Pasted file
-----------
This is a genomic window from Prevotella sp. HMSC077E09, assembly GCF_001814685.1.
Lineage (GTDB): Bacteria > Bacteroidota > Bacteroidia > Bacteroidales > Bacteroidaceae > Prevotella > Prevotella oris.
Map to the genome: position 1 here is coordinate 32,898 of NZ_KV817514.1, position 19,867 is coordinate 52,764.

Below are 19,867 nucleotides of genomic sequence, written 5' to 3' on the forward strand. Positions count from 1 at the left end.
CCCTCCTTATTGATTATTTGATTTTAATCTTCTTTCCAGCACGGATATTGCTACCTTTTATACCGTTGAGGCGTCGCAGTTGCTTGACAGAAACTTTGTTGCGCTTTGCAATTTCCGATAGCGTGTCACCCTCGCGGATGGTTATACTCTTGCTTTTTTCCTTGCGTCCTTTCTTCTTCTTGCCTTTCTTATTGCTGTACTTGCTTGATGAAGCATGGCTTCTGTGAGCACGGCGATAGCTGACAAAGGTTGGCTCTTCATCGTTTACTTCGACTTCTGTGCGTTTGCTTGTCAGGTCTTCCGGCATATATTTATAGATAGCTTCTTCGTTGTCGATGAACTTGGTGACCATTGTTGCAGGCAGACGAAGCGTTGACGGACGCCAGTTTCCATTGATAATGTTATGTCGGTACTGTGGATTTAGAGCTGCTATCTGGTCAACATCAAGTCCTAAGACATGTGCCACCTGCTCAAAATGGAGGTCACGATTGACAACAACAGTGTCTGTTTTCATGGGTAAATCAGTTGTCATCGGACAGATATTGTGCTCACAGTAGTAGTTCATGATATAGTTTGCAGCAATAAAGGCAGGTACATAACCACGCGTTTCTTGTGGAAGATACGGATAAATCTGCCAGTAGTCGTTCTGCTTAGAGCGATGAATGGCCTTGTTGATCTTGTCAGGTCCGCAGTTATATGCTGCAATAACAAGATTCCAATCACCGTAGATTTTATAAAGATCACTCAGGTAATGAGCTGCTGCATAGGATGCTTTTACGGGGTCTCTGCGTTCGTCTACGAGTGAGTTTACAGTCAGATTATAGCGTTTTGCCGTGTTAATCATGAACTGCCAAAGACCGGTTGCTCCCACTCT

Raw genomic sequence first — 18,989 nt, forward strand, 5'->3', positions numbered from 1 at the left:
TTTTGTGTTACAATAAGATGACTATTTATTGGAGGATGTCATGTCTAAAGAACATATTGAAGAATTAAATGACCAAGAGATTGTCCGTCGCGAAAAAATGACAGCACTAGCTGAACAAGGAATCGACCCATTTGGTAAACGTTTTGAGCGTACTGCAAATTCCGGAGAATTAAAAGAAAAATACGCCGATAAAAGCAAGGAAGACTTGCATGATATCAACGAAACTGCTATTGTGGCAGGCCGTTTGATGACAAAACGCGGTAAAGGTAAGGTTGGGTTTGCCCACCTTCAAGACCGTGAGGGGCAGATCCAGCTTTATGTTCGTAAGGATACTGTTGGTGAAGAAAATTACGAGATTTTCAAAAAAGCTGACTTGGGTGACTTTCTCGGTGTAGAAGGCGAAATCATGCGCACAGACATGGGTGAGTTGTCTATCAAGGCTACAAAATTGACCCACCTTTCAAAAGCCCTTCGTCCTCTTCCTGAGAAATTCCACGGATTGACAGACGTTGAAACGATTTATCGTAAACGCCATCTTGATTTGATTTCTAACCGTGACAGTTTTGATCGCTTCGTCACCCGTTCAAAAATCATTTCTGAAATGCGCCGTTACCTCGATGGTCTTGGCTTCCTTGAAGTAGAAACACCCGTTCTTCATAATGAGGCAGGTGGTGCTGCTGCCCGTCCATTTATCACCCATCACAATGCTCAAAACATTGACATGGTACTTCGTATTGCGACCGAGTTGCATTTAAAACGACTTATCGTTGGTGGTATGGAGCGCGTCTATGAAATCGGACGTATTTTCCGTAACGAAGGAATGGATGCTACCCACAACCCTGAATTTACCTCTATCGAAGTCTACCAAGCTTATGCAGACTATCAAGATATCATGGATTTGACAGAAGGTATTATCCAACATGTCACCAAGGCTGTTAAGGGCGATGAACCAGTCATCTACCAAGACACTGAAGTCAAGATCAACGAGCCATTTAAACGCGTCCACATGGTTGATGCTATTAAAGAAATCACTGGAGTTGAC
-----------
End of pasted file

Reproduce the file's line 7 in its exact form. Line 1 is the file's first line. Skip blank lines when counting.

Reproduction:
TTTTGTGTTACAATAAGATGACTATTTATTGGAGGATGTCATGTCTAAAGAACATATTGAAGAATTAAATGACCAAGAGATTGTCCGTCGCGAAAAAATGACAGCACTAGCTGAACAAGGAATCGACCCATTTGGTAAACGTTTTGAGCGTACTGCAAATTCCGGAGAATTAAAAGAAAAATACGCCGATAAAAGCAAGGAAGACTTGCATGATATCAACGAAACTGCTATTGTGGCAGGCCGTTTGATGACAAAACGCGGTAAAGGTAAGGTTGGGTTTGCCCACCTTCAAGACCGTGAGGGGCAGATCCAGCTTTATGTTCGTAAGGATACTGTTGGTGAAGAAAATTACGAGATTTTCAAAAAAGCTGACTTGGGTGACTTTCTCGGTGTAGAAGGCGAAATCATGCGCACAGACATGGGTGAGTTGTCTATCAAGGCTACAAAATTGACCCACCTTTCAAAAGCCCTTCGTCCTCTTCCTGAGAAATTCCACGGATTGACAGACGTTGAAACGATTTATCGTAAACGCCATCTTGATTTGATTTCTAACCGTGACAGTTTTGATCGCTTCGTCACCCGTTCAAAAATCATTTCTGAAATGCGCCGTTACCTCGATGGTCTTGGCTTCCTTGAAGTAGAAACACCCGTTCTTCATAATGAGGCAGGTGGTGCTGCTGCCCGTCCATTTATCACCCATCACAATGCTCAAAACATTGACATGGTACTTCGTATTGCGACCGAGTTGCATTTAAAACGACTTATCGTTGGTGGTATGGAGCGCGTCTATGAAATCGGACGTATTTTCCGTAACGAAGGAATGGATGCTACCCACAACCCTGAATTTACCTCTATCGAAGTCTACCAAGCTTATGCAGACTATCAAGATATCATGGATTTGACAGAAGGTATTATCCAACATGTCACCAAGGCTGTTAAGGGCGATGAACCAGTCATCTACCAAGACACTGAAGTCAAGATCAACGAGCCATTTAAACGCGTCCACATGGTTGATGCTATTAAAGAAATCACTGGAGTTGAC